The US Census Bureau recently revealed that 80% of U.S. population growth between 2021 and 2022 was due to net international migration. The Wall Street Journal also reported that this growth from international migration is up about 40% from a decade ago.

The natural world is sacrificed when we think we must accommodate all of the demand to be in our country. Because of our character, and due to those who benefit from the exploitation of newcomers, we can’t seem to find the courage to hang out a no-vacancy sign. This must not be [out of hatred but out of the way we must protect our country’s viability. We hurt the things we value by encouraging more and more people to come here. Ironically the reasons people want to come here are diminished with higher populations. Open space, access to nature, safe uncrowded cities with low homeless populations are all threatened with increased demand.

I have written about the way growth in an already overpopulated U.S. hurts wildlife, but our mental health is also being threatened. By throwing up our hands when the flow of migrants stream across our southern border, we shoehorn more and more of us into a country already too noisy, too crowded and too mentally distraught, making matters so much worse. Mental Health America reports that in 2019-2020, 20.78% of adults were experiencing a mental illness. That is equivalent to over 50 million Americans. Of those millions of Americans, many are not able to afford to seek treatment. According to NAMI (National Alliance on Mental Illness), there are shortages of mental health professionals in general, and particularly in certain parts of the country. This means that out of network professionals must be utilized which is expensive. In addition, many mental health and substance use providers do not accept insurance because they do not get paid enough by insurance companies for their services.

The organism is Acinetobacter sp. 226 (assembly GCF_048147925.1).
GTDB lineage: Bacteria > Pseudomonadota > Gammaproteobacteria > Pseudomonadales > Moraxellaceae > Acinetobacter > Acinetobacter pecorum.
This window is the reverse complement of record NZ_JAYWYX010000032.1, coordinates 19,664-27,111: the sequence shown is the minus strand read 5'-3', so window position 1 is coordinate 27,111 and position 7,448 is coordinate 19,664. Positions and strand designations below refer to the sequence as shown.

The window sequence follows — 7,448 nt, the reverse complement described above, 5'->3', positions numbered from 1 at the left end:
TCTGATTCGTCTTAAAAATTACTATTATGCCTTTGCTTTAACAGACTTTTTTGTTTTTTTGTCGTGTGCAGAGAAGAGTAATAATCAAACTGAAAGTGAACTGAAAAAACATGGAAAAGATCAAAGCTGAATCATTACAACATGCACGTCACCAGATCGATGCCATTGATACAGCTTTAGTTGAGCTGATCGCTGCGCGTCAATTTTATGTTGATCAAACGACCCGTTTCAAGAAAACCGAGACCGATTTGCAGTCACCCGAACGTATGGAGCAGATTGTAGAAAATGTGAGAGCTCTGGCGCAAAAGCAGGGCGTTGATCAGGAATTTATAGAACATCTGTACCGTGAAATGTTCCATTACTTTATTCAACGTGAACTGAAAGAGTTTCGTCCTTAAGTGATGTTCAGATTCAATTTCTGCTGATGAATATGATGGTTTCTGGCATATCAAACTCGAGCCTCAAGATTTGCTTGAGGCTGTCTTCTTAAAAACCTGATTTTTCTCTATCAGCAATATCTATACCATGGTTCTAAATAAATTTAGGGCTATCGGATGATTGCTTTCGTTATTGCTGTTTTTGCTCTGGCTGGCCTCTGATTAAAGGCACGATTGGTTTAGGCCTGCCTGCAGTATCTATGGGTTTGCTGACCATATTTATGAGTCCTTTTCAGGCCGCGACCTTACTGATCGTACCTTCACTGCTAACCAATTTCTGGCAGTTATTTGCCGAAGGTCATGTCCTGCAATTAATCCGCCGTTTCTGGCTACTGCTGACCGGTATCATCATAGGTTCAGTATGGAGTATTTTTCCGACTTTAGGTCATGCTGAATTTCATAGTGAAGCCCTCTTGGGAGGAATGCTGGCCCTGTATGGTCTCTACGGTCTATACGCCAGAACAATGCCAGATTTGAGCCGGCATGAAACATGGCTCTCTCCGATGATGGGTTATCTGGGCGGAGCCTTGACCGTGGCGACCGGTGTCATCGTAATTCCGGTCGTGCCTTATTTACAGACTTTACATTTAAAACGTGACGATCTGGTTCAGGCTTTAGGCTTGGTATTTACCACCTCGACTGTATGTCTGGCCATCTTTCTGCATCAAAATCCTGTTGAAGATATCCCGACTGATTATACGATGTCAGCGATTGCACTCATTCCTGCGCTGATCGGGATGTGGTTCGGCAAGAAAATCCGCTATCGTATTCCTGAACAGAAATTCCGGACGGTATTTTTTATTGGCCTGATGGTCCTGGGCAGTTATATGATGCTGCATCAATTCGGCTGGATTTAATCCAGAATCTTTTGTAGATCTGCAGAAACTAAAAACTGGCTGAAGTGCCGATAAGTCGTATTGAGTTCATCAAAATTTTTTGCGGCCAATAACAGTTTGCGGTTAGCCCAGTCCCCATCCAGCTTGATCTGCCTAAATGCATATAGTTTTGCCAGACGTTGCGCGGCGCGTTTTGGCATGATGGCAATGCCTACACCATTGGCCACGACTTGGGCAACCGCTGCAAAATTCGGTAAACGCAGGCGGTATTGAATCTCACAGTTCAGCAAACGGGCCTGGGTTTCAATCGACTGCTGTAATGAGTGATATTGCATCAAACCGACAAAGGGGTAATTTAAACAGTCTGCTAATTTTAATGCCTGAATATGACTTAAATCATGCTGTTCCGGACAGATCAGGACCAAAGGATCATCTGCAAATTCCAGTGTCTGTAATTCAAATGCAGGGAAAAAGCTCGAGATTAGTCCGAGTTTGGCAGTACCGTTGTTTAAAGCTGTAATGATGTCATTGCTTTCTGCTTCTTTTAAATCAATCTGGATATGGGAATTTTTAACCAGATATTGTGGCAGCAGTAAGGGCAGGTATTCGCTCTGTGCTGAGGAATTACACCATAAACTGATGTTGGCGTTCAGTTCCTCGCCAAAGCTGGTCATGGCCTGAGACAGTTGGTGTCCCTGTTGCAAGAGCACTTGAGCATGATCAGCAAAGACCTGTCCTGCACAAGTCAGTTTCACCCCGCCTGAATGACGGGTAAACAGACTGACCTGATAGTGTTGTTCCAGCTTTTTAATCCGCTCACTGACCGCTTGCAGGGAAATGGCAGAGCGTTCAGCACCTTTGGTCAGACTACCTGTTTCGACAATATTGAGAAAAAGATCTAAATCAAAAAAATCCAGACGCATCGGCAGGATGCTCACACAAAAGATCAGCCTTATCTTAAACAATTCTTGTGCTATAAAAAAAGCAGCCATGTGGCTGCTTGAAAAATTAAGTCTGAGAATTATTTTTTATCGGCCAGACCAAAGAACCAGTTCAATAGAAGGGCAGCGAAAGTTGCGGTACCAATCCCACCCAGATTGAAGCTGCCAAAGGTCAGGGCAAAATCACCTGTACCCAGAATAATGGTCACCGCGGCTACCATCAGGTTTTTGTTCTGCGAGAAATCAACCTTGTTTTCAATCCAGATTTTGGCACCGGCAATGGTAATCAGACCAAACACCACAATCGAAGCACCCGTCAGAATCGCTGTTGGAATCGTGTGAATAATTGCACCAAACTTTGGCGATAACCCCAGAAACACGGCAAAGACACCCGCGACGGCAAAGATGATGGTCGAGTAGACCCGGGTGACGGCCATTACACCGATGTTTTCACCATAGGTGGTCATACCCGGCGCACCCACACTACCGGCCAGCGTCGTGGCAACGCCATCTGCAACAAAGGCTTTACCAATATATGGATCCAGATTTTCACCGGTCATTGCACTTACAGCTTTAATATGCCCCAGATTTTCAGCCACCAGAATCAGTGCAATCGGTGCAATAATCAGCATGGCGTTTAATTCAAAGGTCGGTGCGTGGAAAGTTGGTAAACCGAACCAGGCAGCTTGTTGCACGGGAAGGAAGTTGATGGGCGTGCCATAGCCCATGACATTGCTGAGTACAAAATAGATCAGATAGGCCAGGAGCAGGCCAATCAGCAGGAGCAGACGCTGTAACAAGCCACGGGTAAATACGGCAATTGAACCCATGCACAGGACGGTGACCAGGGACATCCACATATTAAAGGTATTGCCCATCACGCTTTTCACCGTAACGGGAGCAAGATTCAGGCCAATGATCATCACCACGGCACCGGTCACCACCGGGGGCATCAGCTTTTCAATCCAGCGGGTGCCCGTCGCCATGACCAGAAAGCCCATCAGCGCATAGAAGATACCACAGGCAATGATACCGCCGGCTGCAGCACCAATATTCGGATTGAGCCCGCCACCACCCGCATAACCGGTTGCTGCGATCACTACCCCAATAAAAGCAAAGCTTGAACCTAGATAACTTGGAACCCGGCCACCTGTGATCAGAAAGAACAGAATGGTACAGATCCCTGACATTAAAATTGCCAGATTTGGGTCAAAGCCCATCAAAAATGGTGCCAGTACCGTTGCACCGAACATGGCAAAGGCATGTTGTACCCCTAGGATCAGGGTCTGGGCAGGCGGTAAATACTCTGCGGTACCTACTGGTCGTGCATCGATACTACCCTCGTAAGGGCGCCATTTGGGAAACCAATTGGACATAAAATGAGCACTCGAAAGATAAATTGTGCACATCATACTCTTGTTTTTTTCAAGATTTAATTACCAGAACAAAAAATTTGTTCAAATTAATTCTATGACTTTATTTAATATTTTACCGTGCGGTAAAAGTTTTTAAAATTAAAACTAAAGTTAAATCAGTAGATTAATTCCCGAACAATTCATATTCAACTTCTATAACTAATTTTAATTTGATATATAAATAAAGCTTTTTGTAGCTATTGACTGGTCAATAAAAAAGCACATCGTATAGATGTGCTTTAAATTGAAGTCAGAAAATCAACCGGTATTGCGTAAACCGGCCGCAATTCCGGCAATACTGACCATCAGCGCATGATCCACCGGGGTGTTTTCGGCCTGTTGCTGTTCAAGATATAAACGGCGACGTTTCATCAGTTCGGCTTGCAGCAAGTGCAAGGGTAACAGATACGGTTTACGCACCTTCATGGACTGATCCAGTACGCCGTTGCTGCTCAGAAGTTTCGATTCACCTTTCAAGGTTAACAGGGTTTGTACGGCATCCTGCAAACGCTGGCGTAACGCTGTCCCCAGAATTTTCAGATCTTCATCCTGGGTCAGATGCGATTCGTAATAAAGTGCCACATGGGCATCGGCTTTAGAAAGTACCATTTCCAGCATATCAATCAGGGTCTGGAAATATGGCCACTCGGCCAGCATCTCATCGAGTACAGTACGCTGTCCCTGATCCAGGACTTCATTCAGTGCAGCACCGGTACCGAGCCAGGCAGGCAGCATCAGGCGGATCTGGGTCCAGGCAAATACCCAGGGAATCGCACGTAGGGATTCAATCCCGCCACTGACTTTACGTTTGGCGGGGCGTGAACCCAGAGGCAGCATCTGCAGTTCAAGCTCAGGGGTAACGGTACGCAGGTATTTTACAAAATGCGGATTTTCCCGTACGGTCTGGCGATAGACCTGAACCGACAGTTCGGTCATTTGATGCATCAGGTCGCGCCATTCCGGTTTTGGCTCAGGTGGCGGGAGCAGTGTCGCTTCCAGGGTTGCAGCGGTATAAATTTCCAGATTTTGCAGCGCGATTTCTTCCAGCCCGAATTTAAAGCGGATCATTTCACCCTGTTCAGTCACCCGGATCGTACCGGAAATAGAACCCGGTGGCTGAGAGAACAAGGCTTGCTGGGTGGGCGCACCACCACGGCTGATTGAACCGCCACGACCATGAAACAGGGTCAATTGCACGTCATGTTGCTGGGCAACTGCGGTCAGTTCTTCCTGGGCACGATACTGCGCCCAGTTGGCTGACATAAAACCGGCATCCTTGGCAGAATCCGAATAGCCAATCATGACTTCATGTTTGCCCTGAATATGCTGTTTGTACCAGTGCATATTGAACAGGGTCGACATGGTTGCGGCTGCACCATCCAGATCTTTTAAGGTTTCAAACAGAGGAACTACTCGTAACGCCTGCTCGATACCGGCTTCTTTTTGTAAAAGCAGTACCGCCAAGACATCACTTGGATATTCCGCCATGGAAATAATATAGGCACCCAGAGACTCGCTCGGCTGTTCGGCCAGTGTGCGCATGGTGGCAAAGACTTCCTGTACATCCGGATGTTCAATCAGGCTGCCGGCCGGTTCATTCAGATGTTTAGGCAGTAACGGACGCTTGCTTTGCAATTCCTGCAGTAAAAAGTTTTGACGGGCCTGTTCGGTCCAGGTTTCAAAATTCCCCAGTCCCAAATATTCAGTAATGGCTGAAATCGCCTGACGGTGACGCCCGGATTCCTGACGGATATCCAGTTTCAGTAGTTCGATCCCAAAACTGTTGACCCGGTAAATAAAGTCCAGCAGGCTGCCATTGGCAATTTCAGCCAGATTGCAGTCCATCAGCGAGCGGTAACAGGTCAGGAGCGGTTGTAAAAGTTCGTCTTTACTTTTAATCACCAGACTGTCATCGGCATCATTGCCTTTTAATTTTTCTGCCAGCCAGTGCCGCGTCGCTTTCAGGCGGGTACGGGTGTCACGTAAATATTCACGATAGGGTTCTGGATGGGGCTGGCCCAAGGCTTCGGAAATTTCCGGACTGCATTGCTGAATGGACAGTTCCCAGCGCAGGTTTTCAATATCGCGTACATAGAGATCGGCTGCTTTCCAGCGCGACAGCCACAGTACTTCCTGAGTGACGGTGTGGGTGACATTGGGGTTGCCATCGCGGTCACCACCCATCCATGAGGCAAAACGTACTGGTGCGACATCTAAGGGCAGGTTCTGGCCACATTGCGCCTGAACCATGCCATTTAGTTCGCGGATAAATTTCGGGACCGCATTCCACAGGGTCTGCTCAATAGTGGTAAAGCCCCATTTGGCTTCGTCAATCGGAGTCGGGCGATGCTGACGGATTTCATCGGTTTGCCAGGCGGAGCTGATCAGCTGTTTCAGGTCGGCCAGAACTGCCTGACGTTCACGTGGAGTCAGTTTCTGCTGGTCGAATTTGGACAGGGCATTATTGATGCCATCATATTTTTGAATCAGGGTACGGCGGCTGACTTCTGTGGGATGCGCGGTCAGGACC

The National Alliance on Mental Health, a different  organization, estimates that untreated mental illness costs the country up to $300 billion every year due to losses in productivity. As many as 90 percent of cases of suicide are attributed to mental illness.

We are making our country sicker not only by underfunding mental illness treatments but by not grasping the concept that growth exacerbates the conditions under which mental illness thrives.

BY refusing to turn off the faucet of growth We set up the conditions under which it is more and more difficult to find inner peace. We must open our eyes to the costs of avoiding the difficult but necessary task of restricting our borders which will result in the much needed limiting of our population growth as fairly as we can.

If we are truly concerned about being fair and moral, we need to consider the conditions that growth is setting up for a continued downward spiral of our country’s mental health. Because when serenity becomes as rare as the animals on the endangered species list, we will not be far behind.